Adrian Beltre’s 3,000th hit is merely the cherry on top of his Hall of Fame resume

Rangers third baseman Adrian Beltre roped a double off the Orioles’ Wade Miley in the fourth inning of Sunday’s game to reach 3,000 hits. Now that he’s reached this exclusive club, we’re bound to see plenty of columns around the ‘net that he’s one day headed to the Hall of Fame. It’s true. He will be a Hall of Famer one day, barring something unforeseen, but it was already true. The 3,000-hit barrier is just a relatively arbitrary measure that will make some people feel better about putting Beltre where he already belonged. 

We’re talking about a guy who is already north of 600 doubles, 450 home runs, 1,600 RBI and 1,450 runs. He’s won five Gold Gloves at the hot corner along with four Silver Sluggers. He’s received MVP votes eight times, finishing in the top three twice and the top seven five times. 

Uh oh, people are gonna scream because I’m gonna mention WAR. But I’m gonna mention WAR so you’re gonna have to deal with it. Beltre ranks 29th in baseball history among position players in WAR. Yes, he’s a top-30 all-time position player by that measure. He’s ahead of Wade Boggs, George Brett and Chipper Jones. In Jay Jaffe’s excellent JAWS method of determining rightful Hall of Famers, Beltre is crushing the average Hall of Fame third baseman and, in fact, ranks fourth all-time behind only Mike Schmidt, Eddie Mathews and Boggs. Brett, Jones, Ron Santo and Brooks Robinson immediately follow Beltre.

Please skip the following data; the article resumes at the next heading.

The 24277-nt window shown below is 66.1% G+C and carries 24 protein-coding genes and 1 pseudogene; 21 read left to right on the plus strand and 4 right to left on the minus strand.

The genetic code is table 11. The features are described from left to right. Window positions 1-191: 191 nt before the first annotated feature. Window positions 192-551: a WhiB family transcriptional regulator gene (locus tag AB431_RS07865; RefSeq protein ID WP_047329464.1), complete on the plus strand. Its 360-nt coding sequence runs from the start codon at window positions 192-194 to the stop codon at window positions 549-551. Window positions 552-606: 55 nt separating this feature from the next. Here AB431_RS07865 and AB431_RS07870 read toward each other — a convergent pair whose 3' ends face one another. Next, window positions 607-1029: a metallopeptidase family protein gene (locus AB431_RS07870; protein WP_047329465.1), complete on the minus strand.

This is where some would cry out that this only shows the flaws in those stats, but it actually only shows that Beltre has been wildly underappreciated in his time. 

I’ve mentioned it before, but it’s worth saying again: If Beltre gets to 500 home runs (I think he will), he’ll join Hank Aaron as the only player in MLB history with at least 3,000 hits, 600 doubles, 500 home runs, 1,500 runs and 1,500 RBI. If we lower the home run threshold to 450, only Stan Musial and Carl Yastrzemski get added to the mix. 

With no MVPs and very few years leading the league in anything, some might worry that Beltre is more “good” than “great,” but that’s moving the goalposts. In looking at the Hall of Fame, there are dozens of players with far inferior resumes to Beltre. 

Plus, he is great. He has a better career average than Schmidt and Mathews. He has a better slugging percentage than Santo and Paul Molitor. He has more hits than all but 29 men who have ever played this game. He’s 15th in career doubles. He’s in the top 40 in home runs and RBI. He’s 21st in total bases and extra-base hits. 

In looking through Beltre’s top similarity scores on baseball-reference.com, the following Hall of Famers come up in Beltre’s top 10: Andre Dawson (1st), Al Kaline (2), Chipper Jones (5, and I know he’s not in yet, but he will be when eligible), Billy Williams (6), Ernie Banks (8), Tony Perez (9) and Dave Winfield (10). 

Beltre isn’t done, either. He’s signed through next season and is currently having a big season, piggybacking off last year’s .300/.358/.521 (129 OPS+) line. 

Congrats on the 3,000th hit go out to Adrian Beltre, but he was already a Hall of Famer and arguably a top-five third baseman in baseball history. Now he’s simply polishing up that resume. 

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